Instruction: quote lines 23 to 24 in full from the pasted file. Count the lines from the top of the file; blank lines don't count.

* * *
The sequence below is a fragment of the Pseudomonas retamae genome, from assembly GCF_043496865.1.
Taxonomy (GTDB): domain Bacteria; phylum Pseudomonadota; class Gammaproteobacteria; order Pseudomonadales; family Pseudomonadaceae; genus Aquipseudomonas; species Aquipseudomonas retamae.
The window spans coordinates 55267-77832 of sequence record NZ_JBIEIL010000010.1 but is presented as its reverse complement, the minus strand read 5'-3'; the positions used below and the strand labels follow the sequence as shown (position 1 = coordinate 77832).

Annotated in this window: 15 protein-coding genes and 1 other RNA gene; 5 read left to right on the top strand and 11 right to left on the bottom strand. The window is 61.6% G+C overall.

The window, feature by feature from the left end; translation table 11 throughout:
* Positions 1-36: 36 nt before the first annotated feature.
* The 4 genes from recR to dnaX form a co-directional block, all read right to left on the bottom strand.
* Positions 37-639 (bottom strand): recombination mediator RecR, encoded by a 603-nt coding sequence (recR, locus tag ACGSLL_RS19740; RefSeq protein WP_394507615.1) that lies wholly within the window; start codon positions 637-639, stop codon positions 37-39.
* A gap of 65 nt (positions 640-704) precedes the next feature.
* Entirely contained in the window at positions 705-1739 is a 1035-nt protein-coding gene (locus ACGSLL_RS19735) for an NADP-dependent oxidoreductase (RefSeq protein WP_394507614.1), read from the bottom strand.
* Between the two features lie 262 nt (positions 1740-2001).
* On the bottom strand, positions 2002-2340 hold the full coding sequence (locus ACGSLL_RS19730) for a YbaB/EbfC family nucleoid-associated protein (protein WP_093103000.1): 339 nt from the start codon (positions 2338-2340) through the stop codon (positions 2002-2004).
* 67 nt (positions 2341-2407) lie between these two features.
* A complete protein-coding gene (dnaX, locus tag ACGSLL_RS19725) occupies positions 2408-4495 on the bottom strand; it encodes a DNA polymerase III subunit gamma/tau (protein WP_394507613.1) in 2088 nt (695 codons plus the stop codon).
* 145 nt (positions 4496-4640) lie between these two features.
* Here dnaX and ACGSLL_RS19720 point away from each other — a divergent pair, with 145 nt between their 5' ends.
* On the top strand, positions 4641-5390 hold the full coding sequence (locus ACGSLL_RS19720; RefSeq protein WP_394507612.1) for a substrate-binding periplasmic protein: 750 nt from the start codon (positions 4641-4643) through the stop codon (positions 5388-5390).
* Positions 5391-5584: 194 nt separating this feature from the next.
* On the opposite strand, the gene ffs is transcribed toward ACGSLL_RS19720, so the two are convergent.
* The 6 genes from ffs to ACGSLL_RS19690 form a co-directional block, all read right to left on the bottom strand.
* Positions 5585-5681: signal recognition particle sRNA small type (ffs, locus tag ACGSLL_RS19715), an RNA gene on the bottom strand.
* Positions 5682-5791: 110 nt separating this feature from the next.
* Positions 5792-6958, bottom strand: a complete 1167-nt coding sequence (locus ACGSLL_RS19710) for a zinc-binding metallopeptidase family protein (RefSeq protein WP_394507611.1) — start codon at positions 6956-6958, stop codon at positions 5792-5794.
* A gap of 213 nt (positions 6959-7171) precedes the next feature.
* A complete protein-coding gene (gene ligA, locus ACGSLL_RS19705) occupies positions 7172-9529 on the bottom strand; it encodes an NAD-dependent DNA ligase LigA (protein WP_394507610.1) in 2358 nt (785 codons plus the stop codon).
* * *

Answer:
* Positions 5792-6958, bottom strand: a complete 1167-nt coding sequence (locus ACGSLL_RS19710) for a zinc-binding metallopeptidase family protein (RefSeq protein WP_394507611.1) — start codon at positions 6956-6958, stop codon at positions 5792-5794.
* A gap of 213 nt (positions 6959-7171) precedes the next feature.